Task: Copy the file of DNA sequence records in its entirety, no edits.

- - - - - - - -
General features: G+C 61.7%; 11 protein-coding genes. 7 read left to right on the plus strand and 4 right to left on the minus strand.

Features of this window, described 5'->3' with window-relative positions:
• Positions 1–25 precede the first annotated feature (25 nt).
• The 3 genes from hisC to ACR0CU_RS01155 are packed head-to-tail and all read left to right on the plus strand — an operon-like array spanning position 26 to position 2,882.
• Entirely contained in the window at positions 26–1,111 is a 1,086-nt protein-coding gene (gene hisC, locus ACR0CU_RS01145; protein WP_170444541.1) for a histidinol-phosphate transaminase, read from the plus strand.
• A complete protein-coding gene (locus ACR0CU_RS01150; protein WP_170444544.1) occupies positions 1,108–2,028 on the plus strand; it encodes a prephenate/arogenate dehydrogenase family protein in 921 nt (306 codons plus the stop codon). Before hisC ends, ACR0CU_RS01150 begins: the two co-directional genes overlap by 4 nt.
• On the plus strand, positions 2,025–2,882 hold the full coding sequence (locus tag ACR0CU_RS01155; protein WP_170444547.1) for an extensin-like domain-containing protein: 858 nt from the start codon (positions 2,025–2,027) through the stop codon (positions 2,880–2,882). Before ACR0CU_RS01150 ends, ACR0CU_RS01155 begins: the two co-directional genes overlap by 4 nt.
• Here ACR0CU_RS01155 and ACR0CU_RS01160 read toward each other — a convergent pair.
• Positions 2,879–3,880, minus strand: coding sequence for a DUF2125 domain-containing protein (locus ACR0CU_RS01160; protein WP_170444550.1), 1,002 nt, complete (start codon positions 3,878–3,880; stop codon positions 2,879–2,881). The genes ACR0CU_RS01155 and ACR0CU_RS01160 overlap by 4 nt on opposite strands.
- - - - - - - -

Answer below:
General features: G+C 61.7%; 11 protein-coding genes. 7 read left to right on the plus strand and 4 right to left on the minus strand.

Features of this window, described 5'->3' with window-relative positions:
• Positions 1–25 precede the first annotated feature (25 nt).
• The 3 genes from hisC to ACR0CU_RS01155 are packed head-to-tail and all read left to right on the plus strand — an operon-like array spanning position 26 to position 2,882.
• Entirely contained in the window at positions 26–1,111 is a 1,086-nt protein-coding gene (gene hisC, locus ACR0CU_RS01145; protein WP_170444541.1) for a histidinol-phosphate transaminase, read from the plus strand.
• A complete protein-coding gene (locus ACR0CU_RS01150; protein WP_170444544.1) occupies positions 1,108–2,028 on the plus strand; it encodes a prephenate/arogenate dehydrogenase family protein in 921 nt (306 codons plus the stop codon). Before hisC ends, ACR0CU_RS01150 begins: the two co-directional genes overlap by 4 nt.
• On the plus strand, positions 2,025–2,882 hold the full coding sequence (locus tag ACR0CU_RS01155; protein WP_170444547.1) for an extensin-like domain-containing protein: 858 nt from the start codon (positions 2,025–2,027) through the stop codon (positions 2,880–2,882). Before ACR0CU_RS01150 ends, ACR0CU_RS01155 begins: the two co-directional genes overlap by 4 nt.
• Here ACR0CU_RS01155 and ACR0CU_RS01160 read toward each other — a convergent pair.
• Positions 2,879–3,880, minus strand: coding sequence for a DUF2125 domain-containing protein (locus ACR0CU_RS01160; protein WP_170444550.1), 1,002 nt, complete (start codon positions 3,878–3,880; stop codon positions 2,879–2,881). The genes ACR0CU_RS01155 and ACR0CU_RS01160 overlap by 4 nt on opposite strands.